|Robertson v. McClure
||Roup, Penalty, Removing, Sist
||In 1758, John McClure commissioned William Robertson to offer £112 for a house and yard at a public roup (auction). According to McClure, Robertson purchased the property at a higher rate than authorized. McClure refused to pay the price. Robertson then became subject to penalties and other expenses, which compelled him to bring a process against McClure before the Magistrates of Ayr. The Magistrates granted a decree in absence, against which McClure then obtained a (sist) judicial stay. Despite this stay, Robertson then made the debt over to James Fergusson. In August 1775, Fergusson obtained a decree of adjudication against McClure on account of the above-mentioned decree and some debts that had been owed by McClure's father. Fergusson then assigned this adjudication to Robert Robertson, the son of William Robertson. Robert Robertson took possession of some property owned by McClure after which he successfully brought a process of removing against him. McClure applied by bill of suspension to the Court of Session, which was refused by Lord Gardenstone. McClure then petitioned the Court for review, arguing that both debts were invalid: one, because there was a sist on it, and the other, because it had been extinguished by a decree of mails and duties obtained by Robertson. Furthermore, he argued that because his property were jointly owned by him and his four siblings, the charger's decree of moving was erroneous in regard to four-fifths of the property.
|Sir Robert Pollock v. Thomas Paton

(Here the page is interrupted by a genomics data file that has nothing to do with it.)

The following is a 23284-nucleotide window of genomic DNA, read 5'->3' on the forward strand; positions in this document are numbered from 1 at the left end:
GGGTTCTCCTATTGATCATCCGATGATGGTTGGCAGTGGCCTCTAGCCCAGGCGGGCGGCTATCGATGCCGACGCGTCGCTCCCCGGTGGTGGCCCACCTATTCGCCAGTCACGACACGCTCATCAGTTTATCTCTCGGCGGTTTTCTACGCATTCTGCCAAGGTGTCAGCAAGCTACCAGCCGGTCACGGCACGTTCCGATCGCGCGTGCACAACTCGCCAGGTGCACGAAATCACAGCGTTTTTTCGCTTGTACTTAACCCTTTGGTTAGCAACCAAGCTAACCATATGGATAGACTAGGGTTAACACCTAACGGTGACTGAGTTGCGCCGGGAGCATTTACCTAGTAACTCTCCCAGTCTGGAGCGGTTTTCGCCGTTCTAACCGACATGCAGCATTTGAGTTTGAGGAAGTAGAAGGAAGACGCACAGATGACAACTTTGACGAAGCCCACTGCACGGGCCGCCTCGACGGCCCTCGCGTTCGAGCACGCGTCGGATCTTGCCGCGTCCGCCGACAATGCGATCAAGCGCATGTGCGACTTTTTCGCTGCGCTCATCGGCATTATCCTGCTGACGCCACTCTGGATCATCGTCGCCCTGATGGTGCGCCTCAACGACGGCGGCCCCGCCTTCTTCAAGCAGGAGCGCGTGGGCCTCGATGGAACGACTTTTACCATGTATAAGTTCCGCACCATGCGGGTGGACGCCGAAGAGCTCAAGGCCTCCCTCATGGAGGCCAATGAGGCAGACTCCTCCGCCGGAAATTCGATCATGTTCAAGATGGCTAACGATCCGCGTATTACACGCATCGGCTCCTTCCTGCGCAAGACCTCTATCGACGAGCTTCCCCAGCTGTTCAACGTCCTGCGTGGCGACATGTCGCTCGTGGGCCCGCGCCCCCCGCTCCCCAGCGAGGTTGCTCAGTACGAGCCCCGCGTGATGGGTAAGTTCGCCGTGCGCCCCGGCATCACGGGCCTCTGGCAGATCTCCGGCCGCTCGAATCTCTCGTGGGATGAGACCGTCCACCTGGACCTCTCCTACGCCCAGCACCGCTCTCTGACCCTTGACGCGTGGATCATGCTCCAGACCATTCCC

||29 Jul 1777
||In 1770, Sir Robert Pollock of Pollock let the lands of Floak and Floakside to Thomas Paton, a tenant of some years. The missives of the new agreement contained an additional clause that if Paton were to plough any land in addition to what he had ploughed the previous year, he would pay £100 Scots for each additional acre. After Paton had quit Floak and Floakside, Pollock brought action before the Sheriff of Renfrewshire, requesting the requisite payment on a newly-ploughed acre and a half. The sheriff-substitute initially ruled in Pollock's favour, however after consulting with the sheriff-depute he declared the extra provision to be a penalty that must correspond with real damages. Sir Robert, the pursuer, then applied to the Court by bill of advocation, claiming to have undertaken many costly improvements of his land, which would come to nought should tenants such as Paton be allowed to plough a meadowland of rich soil. He pointed out that Paton had been under no obligation to enter into the tack, and under no obligation to plough the extra land. The defender, on the other hand, stated that Pollock was severely exaggerating the quality of the land in question; he described it as a bare moor farm whose sole improvement was a stone dike on the common march. Furthermore, he claimed that in previous years he had been allowed to plough the land in question at no additional cost. The Court found in favour of the pursuer, determining the money asked for to be a form of rent.